Y.L. Peretz was born in 1852 in southeast Poland, where he would train as a lawyer and practice for ten years before being denounced by tsarist authorities for supporting Polish nationalism and socialism. He took up writing instead, crafting memorable plays, poems, and folk tales, through which, as Goldie Morgentaler notes, he strove to “hold up a mirror to a dispirited and persecuted people in which they might see the beauty and wisdom of their own collective soul.”
Peretz’s preferred method in his best stories—he wrote only stories, as well as plays and poetry, but no novels—is to take a set of opposites: the sinner and the saint, the body and the soul, the virtuous woman and the lustful one, this world and the next, and to allow them to play themselves out, initially in accord with the reader’s expectations. Then he pulls the rug out from under those expectations, sometimes by reversing them, sometimes by the use of only one word or phrase that devastatingly turns the story on its head. The saint ends up in hell; the woman who spent a lifetime lusting in her heart after non-Jewish men is revered for her virtue after her death; the three emblems of Jewish self-sacrifice and martyrdom that the wandering soul presents to the Gate Keeper in “The Three Presents” as the price of admission into heaven are pronounced as beautiful—beautiful, but useless.
Peretz’s most famous story, “Bontshe Shvayg,” (Bontshe the Silent) is arguably also his most cynical. . . . On earth, Bontshe is a nobody and no one notices his passing. But in heaven there is a joyous to-do when Bontshe’s soul ascends after his death, because here is that rare thing, a genuinely saintly, meek soul, untarnished by even the slightest moral blemish. . . . The Voice of God therefore decrees that Bontshe’s soul should have whatever it desires; he has only to ask and it shall be given. With all the vast resources of heaven his for the asking, what is Bontshe’s request? Only a roll with butter to eat every morning. The story ends with the Heavenly Prosecutor laughing.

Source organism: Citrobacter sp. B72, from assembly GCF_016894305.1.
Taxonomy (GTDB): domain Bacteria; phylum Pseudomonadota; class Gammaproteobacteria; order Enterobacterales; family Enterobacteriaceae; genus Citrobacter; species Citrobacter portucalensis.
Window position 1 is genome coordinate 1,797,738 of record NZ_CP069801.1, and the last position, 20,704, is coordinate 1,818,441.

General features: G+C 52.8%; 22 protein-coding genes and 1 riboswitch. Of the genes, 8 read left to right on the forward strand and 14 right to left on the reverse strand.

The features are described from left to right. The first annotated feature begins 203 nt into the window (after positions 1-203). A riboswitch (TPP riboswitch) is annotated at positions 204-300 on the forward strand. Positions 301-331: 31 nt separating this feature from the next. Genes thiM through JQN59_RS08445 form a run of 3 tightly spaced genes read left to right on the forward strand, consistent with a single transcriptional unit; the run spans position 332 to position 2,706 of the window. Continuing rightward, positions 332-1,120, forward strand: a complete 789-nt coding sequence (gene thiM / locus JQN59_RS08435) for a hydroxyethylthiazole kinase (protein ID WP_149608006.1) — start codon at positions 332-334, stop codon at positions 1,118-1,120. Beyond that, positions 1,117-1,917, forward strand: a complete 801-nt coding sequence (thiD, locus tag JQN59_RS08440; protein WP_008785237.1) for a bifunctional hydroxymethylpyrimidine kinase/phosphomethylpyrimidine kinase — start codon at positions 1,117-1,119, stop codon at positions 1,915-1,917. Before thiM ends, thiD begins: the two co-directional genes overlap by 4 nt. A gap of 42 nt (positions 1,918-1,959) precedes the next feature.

Clearly, this story is a parable. But a parable of what? Is it a call to arms to the disenfranchised Jewish working class, a criticism of Jewish passivity in the face of anti-Semitism, an idealization of the humility required of the religious Jew, or a critique of the meekness that never complains about abuse? Is the story a criticism of the religious assumption that the submissive life lived without complaint will be rewarded after death in heaven?